Six Years of Shame

Today, January 11th, 2008, marks the six year anniversary of the arrival of the first men held at the U.S. prison at Guantanamo Bay, Cuba. If I didn't have another long-standing commitment to my writing partner today, I hope that I would have the nerve to join in the long line of people, dressed in orange jumpsuits, who will process to the steps of the Supreme Court in protest of the inhumane treatment of these fellow human beings, held in violation of U.S. law and in an ill-advised evasion of the Geneva Conventions.

If you've allowed yourself to forget what's being done by our country here's a quick summary from the Witness Torture.org website:

On January 11th, 2002, twenty hooded and shackled men shuffled off a plane from Afghanistan, arriving at the U.S. prison at Guantánamo. In an attempt to sidestep the Geneva Convention protections for prisoners of war, the Bush administration created a new category of "enemy combatant" for these men captured in the "war on terror."

Since that time, more than one thousand men and boys have been imprisoned at Guantánamo. Accounts of cruel, inhuman, and degrading treatment have been condemned by the United Nations, Human Rights Watch and other reputable bodies. The prisoners have resorted to hunger strikes as a way of protesting their treatment. Many have attempted suicide; three men allegedly killed themselves on June 10, 2006; a fourth died on May 30, 2007. Desperation, fear and frustration mark their confinement.

Six years later, not a single prisoner has been charged, tried or convicted of terrorism. Many have been released because no evidence has been found against them, but more than 380 men remain in indefinite detention without hope of release. The United States has abandoned law and justice.

Yesterday, in the course of looking for something else on the web, I came across yet another tirade against the "moral relativism" which characterizes "postmodern culture", written by a Christian minister who claimed that the work of the church was to call the world around back to the moral foundation on which this country was built. And while I used to argue with this kind of diagnosis of the world's problems, these days I find myself wishing that we would reclaim a moral baseline--a way to say to the world, there are some things we just won't do. I have tried to do that in my own life, even as I navigate the sometimes choppy waters of postmodernism. I used to think I lived in a country that had a moral bottom line, but Guantanamo and Abu Grahib have made me realize that there really is a kind of moral relativism that is deeply threatening to our world.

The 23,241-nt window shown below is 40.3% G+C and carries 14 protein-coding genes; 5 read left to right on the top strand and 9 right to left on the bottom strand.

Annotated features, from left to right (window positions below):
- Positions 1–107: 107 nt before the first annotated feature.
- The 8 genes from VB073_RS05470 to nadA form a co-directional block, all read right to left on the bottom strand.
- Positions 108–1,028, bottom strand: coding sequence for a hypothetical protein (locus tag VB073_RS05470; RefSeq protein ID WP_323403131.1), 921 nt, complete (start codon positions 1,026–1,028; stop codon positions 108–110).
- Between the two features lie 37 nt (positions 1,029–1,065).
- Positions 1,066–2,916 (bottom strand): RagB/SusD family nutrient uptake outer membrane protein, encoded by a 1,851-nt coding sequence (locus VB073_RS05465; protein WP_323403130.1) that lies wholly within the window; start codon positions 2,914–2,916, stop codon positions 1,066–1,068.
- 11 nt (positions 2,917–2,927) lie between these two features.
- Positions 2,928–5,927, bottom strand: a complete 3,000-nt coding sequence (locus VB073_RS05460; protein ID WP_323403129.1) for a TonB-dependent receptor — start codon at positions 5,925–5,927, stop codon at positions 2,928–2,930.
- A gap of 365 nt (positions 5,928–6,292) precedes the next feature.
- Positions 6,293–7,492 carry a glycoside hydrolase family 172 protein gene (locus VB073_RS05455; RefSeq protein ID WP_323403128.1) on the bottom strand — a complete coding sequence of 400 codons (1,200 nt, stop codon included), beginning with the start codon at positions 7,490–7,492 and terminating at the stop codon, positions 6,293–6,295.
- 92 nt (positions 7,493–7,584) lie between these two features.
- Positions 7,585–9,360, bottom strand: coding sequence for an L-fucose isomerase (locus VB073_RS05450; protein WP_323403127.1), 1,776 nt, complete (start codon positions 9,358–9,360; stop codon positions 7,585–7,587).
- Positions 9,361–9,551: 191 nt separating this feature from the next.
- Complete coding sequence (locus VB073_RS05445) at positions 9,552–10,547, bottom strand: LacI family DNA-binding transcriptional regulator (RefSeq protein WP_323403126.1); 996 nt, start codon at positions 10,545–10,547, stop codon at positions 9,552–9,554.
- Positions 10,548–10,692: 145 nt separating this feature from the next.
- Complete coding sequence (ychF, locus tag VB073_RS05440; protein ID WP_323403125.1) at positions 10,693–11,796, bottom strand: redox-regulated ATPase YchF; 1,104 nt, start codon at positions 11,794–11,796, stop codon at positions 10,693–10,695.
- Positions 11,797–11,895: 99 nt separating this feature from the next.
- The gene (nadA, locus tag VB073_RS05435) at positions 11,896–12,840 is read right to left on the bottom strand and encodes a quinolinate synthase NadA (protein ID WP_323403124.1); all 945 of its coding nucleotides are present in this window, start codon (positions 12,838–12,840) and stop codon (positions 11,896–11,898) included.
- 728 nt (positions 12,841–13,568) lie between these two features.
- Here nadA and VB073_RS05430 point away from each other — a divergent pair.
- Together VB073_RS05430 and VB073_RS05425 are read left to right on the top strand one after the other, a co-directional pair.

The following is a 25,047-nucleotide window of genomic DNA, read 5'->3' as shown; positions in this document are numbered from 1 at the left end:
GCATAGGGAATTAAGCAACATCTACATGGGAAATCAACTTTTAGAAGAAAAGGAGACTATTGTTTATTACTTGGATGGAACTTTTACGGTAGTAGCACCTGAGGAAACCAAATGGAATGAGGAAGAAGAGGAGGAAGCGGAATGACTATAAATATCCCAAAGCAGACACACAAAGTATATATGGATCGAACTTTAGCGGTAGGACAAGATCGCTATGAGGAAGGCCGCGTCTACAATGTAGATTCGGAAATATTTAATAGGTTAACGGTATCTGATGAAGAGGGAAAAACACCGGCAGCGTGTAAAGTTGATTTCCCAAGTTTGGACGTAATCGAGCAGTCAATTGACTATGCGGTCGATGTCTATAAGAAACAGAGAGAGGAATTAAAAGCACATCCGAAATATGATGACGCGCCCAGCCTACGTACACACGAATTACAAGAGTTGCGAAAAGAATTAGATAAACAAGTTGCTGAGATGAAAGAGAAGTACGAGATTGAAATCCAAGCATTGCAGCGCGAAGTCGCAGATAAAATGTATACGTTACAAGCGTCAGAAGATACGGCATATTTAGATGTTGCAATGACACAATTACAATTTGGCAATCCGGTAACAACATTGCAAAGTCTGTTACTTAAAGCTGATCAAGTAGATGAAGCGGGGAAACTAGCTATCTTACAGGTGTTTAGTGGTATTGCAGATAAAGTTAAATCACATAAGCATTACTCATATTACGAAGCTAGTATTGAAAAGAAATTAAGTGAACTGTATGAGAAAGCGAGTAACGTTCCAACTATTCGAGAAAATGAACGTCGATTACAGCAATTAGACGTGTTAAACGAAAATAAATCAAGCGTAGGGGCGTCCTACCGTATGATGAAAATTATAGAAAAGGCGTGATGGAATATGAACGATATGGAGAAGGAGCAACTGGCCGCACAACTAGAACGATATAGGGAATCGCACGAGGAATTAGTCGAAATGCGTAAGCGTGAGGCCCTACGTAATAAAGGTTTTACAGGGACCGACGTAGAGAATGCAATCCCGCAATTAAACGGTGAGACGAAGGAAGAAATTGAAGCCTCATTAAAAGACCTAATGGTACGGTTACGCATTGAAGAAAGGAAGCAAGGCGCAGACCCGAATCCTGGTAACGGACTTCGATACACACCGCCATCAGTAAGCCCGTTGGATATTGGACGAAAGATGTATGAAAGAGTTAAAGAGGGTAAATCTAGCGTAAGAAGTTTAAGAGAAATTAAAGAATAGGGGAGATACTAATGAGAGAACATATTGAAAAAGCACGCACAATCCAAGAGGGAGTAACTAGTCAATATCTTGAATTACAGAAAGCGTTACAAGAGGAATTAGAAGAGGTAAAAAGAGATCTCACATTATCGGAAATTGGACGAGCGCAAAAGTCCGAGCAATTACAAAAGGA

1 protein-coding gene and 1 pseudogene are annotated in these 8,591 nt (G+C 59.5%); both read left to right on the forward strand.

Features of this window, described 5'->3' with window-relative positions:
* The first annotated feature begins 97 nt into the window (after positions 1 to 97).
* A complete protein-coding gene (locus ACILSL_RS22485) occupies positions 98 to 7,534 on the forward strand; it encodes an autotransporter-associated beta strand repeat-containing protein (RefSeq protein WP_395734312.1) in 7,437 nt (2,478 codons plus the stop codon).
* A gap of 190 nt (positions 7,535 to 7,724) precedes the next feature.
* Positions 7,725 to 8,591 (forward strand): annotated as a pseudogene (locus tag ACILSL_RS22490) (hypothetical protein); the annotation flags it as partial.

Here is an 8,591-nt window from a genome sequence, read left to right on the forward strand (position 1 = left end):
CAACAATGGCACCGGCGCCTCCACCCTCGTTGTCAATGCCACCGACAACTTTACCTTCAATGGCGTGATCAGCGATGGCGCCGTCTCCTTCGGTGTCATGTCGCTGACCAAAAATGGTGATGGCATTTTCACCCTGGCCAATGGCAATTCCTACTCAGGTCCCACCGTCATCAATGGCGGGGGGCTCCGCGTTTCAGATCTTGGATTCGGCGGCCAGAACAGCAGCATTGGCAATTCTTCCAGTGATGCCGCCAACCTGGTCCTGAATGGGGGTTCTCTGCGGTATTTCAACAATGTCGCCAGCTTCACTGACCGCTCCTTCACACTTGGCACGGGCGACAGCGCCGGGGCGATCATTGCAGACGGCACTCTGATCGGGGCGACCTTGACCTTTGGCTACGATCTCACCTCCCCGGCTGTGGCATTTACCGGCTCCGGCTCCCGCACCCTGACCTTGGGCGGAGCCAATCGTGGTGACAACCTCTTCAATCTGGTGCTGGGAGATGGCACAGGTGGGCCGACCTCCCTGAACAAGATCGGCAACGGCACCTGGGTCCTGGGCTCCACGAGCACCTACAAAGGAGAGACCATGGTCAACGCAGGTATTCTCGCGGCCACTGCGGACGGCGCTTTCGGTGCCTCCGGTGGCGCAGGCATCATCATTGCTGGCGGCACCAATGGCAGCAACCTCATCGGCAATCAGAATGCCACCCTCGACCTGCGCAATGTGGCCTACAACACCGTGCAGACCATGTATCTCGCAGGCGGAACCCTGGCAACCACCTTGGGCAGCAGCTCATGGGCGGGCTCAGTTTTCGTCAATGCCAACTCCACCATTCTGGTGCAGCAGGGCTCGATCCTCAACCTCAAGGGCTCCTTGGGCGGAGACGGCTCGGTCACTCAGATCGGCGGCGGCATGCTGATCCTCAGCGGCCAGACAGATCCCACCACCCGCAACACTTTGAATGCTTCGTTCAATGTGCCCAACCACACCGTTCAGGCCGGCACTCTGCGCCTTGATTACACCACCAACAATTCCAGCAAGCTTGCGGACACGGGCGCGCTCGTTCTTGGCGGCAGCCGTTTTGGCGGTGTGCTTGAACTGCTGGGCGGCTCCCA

If you, like me, want the powers that be to stop torturing people in your name, there are a number of websites with suggestions of how to make your objection heard.

And, there are glimmers of hope. Code Pink pointed out an amazing story from the British press of a small garden that several Guantanamo prisoners have been tending, planted with seeds recovered from their food, dug with plastic spoons. That amazes me--and also confirms for me that the Holy Spirit will continue to call us to hope, even when the outward conditions of our lives give us only reason to despair.

Limiting Options

When our twins were around 18-months to 3-years old, I could clearly understand the case for corporal punishment. They were able to do things that seriously endangered their life (like run out into the street) or the well-being of their family (like constantly bite their twin) but were unable to listen to or learn from my explanation for why they shouldn't do these things. It seemed obvious to me that spanking was the only way to change their behavior.

But when I discussed my conclusions with my husband, Dan, to my surprise he didn't agree. "I just don't think it's ever right to hit someone who is smaller and weaker than you," he said. And when he put it that way, I had to agree. Once hitting was off the table, we discovered there are all sorts of other ways to correct your toddler's behavior. I hadn't considered these options--I hadn't bothered to investigate them, to learn about them--as long as I was willing to consider spanking.

This experience taught me first-hand one of the fundamental insights of non-violence. Because we are humans, violence is often our gut-level response to any problem. It is easy to convince ourselves that it is the only response to a problem because it is the easiest one to think of, and it has a funny way of crowding out other solutions. But when we take violence off the table, when we eliminate violence from our possible responses to situation, we discover a whole world of other options. Our creativity steps in to build a world of solutions as soon as we take violence off the table.